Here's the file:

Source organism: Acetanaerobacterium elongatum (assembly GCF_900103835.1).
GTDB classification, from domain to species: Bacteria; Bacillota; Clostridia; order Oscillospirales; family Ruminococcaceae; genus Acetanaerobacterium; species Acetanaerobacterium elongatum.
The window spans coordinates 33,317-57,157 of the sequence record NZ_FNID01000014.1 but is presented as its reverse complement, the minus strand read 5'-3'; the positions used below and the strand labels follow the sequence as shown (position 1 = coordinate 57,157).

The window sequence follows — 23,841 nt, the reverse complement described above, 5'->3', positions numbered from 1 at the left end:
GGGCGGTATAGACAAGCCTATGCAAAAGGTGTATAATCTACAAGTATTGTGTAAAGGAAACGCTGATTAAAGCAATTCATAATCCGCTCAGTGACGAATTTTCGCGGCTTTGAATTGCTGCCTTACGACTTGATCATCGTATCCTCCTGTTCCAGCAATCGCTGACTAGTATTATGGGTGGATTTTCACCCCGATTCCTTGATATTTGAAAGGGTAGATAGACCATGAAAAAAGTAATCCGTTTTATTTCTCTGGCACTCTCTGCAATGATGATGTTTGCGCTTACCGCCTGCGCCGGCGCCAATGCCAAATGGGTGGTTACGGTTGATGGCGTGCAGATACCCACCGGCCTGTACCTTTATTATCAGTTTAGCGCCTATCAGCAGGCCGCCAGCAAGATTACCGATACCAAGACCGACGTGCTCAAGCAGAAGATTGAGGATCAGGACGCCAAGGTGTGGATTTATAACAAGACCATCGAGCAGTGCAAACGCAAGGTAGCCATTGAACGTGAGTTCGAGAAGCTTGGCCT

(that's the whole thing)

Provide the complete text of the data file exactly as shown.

Source organism: Acetanaerobacterium elongatum (assembly GCF_900103835.1).
GTDB classification, from domain to species: Bacteria; Bacillota; Clostridia; order Oscillospirales; family Ruminococcaceae; genus Acetanaerobacterium; species Acetanaerobacterium elongatum.
The window spans coordinates 33,317-57,157 of the sequence record NZ_FNID01000014.1 but is presented as its reverse complement, the minus strand read 5'-3'; the positions used below and the strand labels follow the sequence as shown (position 1 = coordinate 57,157).

The window sequence follows — 23,841 nt, the reverse complement described above, 5'->3', positions numbered from 1 at the left end:
GGGCGGTATAGACAAGCCTATGCAAAAGGTGTATAATCTACAAGTATTGTGTAAAGGAAACGCTGATTAAAGCAATTCATAATCCGCTCAGTGACGAATTTTCGCGGCTTTGAATTGCTGCCTTACGACTTGATCATCGTATCCTCCTGTTCCAGCAATCGCTGACTAGTATTATGGGTGGATTTTCACCCCGATTCCTTGATATTTGAAAGGGTAGATAGACCATGAAAAAAGTAATCCGTTTTATTTCTCTGGCACTCTCTGCAATGATGATGTTTGCGCTTACCGCCTGCGCCGGCGCCAATGCCAAATGGGTGGTTACGGTTGATGGCGTGCAGATACCCACCGGCCTGTACCTTTATTATCAGTTTAGCGCCTATCAGCAGGCCGCCAGCAAGATTACCGATACCAAGACCGACGTGCTCAAGCAGAAGATTGAGGATCAGGACGCCAAGGTGTGGATTTATAACAAGACCATCGAGCAGTGCAAACGCAAGGTAGCCATTGAACGTGAGTTCGAGAAGCTTGGCCT